Republicans are making sure they take Missouri seriously in the presidential election. It remains to be seen whether Democrats are doing the same.
U.S. Sen. Kit Bond, R-Mo., held a conference call with reporters Wednesday to question Barack Obama’s credentials in foreign relations and national defense. As a member of the Senate Intelligence Committee, Bond said Obama and vice presidential candidate Joe Biden have "not shown an appreciation of the magnitude of the threat" by radical elements in the Middle East.
"I know he gives a great speech … but has no idea what it takes to win the war on terror," Bond said of Obama.
While the Republicans were figuratively rallying their troops, the Missouri Democratic delegation in Denver was placed in the nose-bleed section of the convention hall in Denver. That left some party officials wondering if the national campaign staff has given up on the state.
It would not be the first time Missouri has been dropped by the Democrats. In 2004, the John Kerry campaign staff was pulled out in late October. At that point it appeared that President George W. Bush would win the state. The withdrawal of campaign offices affects more than the top of the ticket.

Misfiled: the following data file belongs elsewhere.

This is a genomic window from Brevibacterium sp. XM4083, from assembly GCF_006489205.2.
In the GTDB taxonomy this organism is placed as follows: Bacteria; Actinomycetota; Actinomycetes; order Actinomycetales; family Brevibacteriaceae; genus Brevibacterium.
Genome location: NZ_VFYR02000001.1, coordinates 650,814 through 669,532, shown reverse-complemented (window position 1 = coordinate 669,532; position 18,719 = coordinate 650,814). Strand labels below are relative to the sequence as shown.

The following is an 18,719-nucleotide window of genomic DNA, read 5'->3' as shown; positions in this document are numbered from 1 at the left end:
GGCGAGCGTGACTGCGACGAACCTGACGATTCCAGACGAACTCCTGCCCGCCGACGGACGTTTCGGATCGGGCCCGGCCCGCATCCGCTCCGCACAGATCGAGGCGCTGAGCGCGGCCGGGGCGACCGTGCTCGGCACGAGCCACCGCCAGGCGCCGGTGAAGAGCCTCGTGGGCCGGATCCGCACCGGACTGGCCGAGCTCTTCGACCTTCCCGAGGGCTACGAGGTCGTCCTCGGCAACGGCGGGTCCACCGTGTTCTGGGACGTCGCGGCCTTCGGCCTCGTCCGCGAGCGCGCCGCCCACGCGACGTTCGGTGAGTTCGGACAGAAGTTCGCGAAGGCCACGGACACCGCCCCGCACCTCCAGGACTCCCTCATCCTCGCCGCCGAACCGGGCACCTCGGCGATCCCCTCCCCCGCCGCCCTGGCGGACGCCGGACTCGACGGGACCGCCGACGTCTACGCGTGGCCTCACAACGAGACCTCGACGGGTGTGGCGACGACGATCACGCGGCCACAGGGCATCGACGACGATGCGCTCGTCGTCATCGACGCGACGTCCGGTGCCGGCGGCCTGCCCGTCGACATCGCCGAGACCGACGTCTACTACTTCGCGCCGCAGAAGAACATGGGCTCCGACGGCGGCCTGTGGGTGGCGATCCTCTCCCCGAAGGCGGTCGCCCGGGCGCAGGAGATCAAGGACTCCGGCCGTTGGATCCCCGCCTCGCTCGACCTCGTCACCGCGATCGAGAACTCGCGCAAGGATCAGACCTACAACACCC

Democrat Claire McCaskill lost the governor’s race to Republican Matt Blunt by about 3 percent of the vote. Several of her top campaign officials said McCaskill could have done better if Kerry’s campaign offices had remained active and helped get Democrats out to vote. (A few of the most optimistic McCaskill supporters say she could have won, but that seems unlikely.)
Two years later, McCaskill won her U.S. Senate race against Jim Talent by about 3 percent, thanks to a late surge and a decidedly Democrat-friendly year.
McCaskill is now one of Obama’s biggest supporters. She was part of a rural tour last week designed to tout Obama’s stance on farm issues. Apparently that didn’t convince too many farmers, because a State Fair straw poll gave GOP presidential hopeful John McCain a landslide victory. McCain got 71 percent of the nearly 5,100 votes cast.
Three recent polls in the Show-Me State have McCain ahead by anywhere from 5 percent to 10 percent. Obama’s numbers should climb somewhat after this week’s convention due to the "bump" that goes with such events. McCain could be expected to get his bump next week as the Republicans complete their convention.
With two months to go, things could still shift. The big question is whether Democrats will concede the state — at least insofar as the presidential campaign is concerned.
Bond hopes they will. McCaskill hopes they won’t.